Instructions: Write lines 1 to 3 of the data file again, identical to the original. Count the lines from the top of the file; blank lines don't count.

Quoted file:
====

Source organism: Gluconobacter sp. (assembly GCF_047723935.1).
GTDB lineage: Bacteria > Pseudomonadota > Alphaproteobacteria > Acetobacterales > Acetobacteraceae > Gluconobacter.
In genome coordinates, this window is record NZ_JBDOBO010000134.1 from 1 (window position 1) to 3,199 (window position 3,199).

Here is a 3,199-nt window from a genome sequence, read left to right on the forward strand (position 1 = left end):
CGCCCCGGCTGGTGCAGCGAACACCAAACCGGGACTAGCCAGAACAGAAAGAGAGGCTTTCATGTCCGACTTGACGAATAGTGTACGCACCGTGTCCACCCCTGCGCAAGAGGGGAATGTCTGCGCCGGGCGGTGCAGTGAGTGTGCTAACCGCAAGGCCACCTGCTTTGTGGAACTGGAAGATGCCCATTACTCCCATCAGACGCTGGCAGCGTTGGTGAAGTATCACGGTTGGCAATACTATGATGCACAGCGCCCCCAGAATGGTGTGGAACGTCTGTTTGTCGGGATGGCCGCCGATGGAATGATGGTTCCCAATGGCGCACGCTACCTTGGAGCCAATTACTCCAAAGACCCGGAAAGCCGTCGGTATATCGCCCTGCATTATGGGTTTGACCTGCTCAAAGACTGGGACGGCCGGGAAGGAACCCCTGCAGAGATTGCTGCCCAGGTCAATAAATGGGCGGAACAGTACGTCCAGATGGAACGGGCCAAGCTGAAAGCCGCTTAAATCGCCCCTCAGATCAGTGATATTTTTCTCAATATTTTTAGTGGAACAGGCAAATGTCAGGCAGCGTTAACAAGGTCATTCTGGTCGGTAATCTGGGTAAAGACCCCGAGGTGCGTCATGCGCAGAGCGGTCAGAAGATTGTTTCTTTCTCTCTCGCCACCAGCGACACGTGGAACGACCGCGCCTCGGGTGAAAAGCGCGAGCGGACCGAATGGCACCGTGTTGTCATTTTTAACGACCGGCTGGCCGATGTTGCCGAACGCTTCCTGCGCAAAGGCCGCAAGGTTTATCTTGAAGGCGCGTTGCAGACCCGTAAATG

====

Source organism: Gluconobacter sp. (assembly GCF_047723935.1).
GTDB lineage: Bacteria > Pseudomonadota > Alphaproteobacteria > Acetobacterales > Acetobacteraceae > Gluconobacter.
In genome coordinates, this window is record NZ_JBDOBO010000134.1 from 1 (window position 1) to 3,199 (window position 3,199).